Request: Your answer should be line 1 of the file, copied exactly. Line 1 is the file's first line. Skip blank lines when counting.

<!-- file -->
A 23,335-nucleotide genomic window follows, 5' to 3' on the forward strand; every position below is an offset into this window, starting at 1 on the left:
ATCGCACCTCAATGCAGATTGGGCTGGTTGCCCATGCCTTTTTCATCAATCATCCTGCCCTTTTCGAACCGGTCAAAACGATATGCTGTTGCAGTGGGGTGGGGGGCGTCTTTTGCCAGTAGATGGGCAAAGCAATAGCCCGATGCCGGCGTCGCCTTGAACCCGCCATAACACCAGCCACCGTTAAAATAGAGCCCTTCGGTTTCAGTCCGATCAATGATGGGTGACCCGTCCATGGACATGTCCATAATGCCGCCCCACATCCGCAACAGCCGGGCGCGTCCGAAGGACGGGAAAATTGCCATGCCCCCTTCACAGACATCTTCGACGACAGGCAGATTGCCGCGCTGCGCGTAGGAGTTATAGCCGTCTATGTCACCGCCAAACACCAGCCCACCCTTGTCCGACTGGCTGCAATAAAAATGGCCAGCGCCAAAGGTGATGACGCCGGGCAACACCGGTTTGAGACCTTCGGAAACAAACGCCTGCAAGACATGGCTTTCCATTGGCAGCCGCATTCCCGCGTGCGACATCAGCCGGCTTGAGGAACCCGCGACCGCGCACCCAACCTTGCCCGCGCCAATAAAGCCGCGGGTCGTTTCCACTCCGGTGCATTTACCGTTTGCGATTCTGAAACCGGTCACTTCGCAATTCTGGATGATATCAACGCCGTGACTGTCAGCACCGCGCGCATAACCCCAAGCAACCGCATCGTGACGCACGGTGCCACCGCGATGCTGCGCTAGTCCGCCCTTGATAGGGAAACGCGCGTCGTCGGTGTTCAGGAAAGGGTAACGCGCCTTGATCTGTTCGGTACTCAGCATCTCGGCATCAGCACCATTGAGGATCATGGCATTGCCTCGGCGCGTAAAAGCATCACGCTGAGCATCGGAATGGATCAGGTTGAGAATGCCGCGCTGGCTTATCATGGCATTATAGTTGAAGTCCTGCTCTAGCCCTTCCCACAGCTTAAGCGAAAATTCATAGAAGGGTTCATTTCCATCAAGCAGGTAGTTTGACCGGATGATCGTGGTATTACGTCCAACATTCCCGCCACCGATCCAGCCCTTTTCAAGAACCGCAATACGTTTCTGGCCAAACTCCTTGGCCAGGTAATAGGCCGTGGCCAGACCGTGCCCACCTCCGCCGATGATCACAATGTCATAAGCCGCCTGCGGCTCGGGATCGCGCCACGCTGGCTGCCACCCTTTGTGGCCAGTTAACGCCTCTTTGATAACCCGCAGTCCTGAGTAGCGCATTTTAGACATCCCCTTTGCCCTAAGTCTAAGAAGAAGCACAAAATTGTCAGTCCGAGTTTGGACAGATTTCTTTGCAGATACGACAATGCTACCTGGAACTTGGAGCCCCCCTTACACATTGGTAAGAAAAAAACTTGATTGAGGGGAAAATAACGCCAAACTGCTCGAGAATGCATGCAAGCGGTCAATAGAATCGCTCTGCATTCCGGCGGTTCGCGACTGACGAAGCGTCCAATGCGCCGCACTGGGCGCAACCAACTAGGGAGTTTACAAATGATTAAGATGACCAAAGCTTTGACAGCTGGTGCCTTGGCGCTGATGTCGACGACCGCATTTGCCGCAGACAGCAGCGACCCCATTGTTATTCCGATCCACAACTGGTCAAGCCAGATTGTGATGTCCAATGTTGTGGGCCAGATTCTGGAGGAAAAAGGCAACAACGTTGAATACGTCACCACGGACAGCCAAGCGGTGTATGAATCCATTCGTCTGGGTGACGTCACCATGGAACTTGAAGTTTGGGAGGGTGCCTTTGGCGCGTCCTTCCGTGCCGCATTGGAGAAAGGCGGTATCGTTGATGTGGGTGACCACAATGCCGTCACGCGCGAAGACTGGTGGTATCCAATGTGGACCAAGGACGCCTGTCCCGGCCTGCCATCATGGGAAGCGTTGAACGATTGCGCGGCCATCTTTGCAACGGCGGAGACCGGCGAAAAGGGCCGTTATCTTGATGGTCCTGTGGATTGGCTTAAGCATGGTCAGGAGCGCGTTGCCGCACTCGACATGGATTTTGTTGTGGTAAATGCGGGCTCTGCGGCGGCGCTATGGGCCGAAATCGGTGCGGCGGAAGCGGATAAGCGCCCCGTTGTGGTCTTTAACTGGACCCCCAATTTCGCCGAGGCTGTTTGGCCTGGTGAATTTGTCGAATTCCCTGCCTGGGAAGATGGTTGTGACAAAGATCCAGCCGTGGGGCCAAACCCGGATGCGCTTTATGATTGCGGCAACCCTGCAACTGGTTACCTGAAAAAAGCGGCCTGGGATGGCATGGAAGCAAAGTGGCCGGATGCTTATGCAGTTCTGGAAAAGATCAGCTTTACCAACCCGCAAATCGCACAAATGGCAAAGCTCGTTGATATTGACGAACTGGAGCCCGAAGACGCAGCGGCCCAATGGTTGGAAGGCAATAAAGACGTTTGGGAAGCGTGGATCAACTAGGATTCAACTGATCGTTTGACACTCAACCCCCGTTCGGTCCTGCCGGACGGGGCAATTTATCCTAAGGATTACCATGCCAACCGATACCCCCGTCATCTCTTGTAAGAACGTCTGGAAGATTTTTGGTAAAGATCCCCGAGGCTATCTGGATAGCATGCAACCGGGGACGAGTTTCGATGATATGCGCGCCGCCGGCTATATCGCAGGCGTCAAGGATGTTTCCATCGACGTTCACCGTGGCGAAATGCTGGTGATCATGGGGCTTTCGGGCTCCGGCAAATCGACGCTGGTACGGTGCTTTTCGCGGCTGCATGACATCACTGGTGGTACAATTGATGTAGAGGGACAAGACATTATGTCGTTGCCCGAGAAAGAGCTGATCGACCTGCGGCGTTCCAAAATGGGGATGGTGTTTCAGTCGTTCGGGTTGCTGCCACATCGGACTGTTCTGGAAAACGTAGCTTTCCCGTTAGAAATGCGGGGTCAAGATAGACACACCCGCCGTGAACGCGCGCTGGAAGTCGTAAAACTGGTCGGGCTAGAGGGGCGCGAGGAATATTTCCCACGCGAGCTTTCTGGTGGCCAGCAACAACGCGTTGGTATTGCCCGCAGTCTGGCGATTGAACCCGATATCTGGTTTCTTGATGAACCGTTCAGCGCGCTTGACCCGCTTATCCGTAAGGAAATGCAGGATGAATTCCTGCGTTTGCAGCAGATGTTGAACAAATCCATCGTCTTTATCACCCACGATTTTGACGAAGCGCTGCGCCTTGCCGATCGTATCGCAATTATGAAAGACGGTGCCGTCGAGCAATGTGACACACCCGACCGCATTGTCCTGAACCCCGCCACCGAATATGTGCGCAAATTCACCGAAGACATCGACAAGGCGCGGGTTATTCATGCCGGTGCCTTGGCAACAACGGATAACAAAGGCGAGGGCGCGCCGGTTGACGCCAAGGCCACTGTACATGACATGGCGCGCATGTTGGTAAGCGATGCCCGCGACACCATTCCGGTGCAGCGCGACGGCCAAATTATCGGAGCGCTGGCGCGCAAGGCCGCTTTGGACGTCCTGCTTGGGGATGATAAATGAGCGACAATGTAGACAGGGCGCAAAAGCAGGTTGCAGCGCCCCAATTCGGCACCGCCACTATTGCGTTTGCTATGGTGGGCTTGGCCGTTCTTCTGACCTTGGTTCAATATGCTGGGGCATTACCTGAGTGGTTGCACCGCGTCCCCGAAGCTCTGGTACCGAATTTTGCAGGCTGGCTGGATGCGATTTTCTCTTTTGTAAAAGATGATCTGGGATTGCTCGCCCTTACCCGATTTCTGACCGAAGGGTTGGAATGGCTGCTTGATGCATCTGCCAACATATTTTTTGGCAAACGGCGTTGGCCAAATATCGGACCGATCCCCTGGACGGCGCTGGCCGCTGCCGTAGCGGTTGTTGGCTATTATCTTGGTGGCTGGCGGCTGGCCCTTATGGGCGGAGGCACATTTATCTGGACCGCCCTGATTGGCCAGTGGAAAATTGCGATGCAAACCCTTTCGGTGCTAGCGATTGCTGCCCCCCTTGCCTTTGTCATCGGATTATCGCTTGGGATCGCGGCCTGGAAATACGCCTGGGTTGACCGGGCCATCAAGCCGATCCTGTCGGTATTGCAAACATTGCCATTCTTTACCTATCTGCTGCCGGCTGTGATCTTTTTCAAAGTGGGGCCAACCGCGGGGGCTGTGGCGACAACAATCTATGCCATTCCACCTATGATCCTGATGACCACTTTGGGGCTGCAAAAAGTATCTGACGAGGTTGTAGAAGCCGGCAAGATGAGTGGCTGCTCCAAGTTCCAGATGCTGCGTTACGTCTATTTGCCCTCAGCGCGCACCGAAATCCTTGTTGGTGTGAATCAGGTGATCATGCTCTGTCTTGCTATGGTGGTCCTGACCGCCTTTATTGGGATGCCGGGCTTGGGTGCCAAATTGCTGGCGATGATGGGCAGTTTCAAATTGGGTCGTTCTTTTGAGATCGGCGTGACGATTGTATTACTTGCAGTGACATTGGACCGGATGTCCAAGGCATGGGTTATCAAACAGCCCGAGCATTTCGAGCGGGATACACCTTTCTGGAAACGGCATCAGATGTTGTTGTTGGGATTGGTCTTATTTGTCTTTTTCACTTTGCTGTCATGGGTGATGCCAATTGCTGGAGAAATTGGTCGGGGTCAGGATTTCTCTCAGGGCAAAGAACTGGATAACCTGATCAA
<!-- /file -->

A 23,335-nucleotide genomic window follows, 5' to 3' on the forward strand; every position below is an offset into this window, starting at 1 on the left: